Thirteen years ago, February 12th became Sexual and Reproductive Health Awareness Day -- an awareness raising campaign launched by the Public Health Agency of Canada and the Canadian Federation for Sexual Health (now Action Canada for Sexual Health and Rights).
The idea behind the day was about assisting health care providers (like doctors, nurses, clinicians and their staff) in promoting sexual and reproductive health in a comprehensive way.
Eventually the day became a week long campaign (SRH Week) and joined the online world with a website and social media pages. Each year focused on a different theme -- from being able to ask questions about your sexual health to accessing information online and knowing how to "heart your parts."
Strides were made and we've come a long way in the last 13 years but a lot is left to do. To this day, one major factor affecting sexual health is the relationship between health care providers and their clients (which include patients). Positive relationships between clients and providers foster better health outcomes and access to services. And on the flipside, negative relationships and experiences have the opposite effect.
Action Canada, in partnership with CPHA, is leading the 2016 national campaign and spent the last year meeting with community advocates and health care providers across Canada to discuss barriers to accessing quality health care that diverse communities and groups face and how we can work together to break these down.
We heard from a lot of different individuals and communities. Everyone had positive and negative experiences to share with tips and solutions to overcome barriers in accessing sexual health services. As health care professionals, we need to recognize how health intersects with people's identities, communities and situations. We need to actively take these factors into account and work together to ensure that everyone is provided with the right care at the right time and in a way that is respectful and empowering.
As Canadians, we pride ourselves on our universal health care system. But the reality is that it isn't reaching everyone. People living with disabilities are often excluded from decision-making when it comes to their health, time and time again sex workers find themselves in situations where their work rather than their health becomes the focus of the conversation, gatekeepers to abortion are spread across our health care system, people living in poverty are turned away, people who use drugs are written off and newcomers and refugees are misunderstood while Indigenous practices are dismissed altogether. On top of it all, racism, fatphobia, homophobia, transphobia and ageism (among other issues) continue to show up in interactions between clients and those who care for them.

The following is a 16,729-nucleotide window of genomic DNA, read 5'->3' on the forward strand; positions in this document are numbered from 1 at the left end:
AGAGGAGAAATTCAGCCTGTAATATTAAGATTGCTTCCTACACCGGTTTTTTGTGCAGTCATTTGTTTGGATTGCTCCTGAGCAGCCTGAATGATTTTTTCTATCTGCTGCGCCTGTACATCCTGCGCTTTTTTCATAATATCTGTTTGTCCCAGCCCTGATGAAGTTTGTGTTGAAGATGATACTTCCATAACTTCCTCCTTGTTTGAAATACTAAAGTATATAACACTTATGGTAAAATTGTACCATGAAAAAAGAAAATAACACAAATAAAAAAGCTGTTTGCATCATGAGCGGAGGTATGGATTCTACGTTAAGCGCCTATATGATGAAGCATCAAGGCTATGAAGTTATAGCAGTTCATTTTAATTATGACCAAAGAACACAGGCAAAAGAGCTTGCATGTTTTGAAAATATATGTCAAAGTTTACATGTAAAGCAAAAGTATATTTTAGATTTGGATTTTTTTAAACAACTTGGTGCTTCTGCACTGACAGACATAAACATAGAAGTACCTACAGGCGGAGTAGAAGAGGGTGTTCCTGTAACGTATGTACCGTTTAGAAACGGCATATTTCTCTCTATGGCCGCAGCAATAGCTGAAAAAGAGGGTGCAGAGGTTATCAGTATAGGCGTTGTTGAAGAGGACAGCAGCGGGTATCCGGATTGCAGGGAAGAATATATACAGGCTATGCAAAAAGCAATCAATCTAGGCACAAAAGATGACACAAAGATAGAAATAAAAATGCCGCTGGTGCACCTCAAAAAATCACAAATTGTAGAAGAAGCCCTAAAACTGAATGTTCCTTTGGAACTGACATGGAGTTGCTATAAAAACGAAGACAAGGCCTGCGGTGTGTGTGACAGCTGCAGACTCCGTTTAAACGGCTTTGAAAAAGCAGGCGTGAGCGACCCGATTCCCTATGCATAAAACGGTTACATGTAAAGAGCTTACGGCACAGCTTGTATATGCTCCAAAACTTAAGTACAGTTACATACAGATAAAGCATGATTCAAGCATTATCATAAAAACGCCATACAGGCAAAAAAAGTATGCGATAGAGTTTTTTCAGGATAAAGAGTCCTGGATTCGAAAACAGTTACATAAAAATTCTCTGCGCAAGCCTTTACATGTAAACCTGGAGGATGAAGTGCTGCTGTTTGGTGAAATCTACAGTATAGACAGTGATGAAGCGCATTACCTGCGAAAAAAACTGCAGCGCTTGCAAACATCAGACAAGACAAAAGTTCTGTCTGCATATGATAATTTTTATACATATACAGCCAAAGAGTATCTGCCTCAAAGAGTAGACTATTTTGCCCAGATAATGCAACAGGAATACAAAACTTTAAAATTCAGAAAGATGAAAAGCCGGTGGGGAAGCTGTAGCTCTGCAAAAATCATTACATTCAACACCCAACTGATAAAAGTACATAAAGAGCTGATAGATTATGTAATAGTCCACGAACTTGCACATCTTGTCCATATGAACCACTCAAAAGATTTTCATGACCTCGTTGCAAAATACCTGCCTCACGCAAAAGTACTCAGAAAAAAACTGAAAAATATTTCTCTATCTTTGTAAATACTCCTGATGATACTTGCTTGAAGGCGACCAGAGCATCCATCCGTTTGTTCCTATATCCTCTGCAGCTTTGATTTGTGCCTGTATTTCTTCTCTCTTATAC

Not every experience is negative and there are lots of great examples of health care providers overcoming stigma and offering their clients the support they need. But unless we work together to build the relationships that foster good health, people and communities across Canada will continue to be left out of the "universal" health care system.
So here is what we are doing about it: under the theme "What's Your Relationship Status?" this year's SRH Week campaign offers the tools and information that both health care providers and clients need to build healthy 2-way relationships and to give and receive the best care. It also equips community members and leaders, including health care providers, with tools to enhance local capacity to address what gets in the way of good relationships and to champion a holistic approach to health care. The website includes the voices of health care providers and advocates as well as rights-holders and communities who continue to face barriers - addressing the issues they face and what health care providers can do to make their practices and their clinics more inclusive and welcoming to a greater diversity of people and communities.
While this year's SRH Week considers ways for health care providers to be inclusive and welcoming, it also includes information on how to navigate the Internet for accurate sexual health information, how to prepare for your appointments and have those tough conversations with your doctor, your nurse or other health care professionals. There's information about getting tested for STIs, about your privacy and your human rights. It's all there - information at your fingertips to assist you in getting the care you need.
And now ask yourself, what's your relationship status?
To learn more about Sexual and Reproductive Health Awareness Week and the important relationship between health care providers and health care clients, visit www.srhweek.ca or follow #SRH2016
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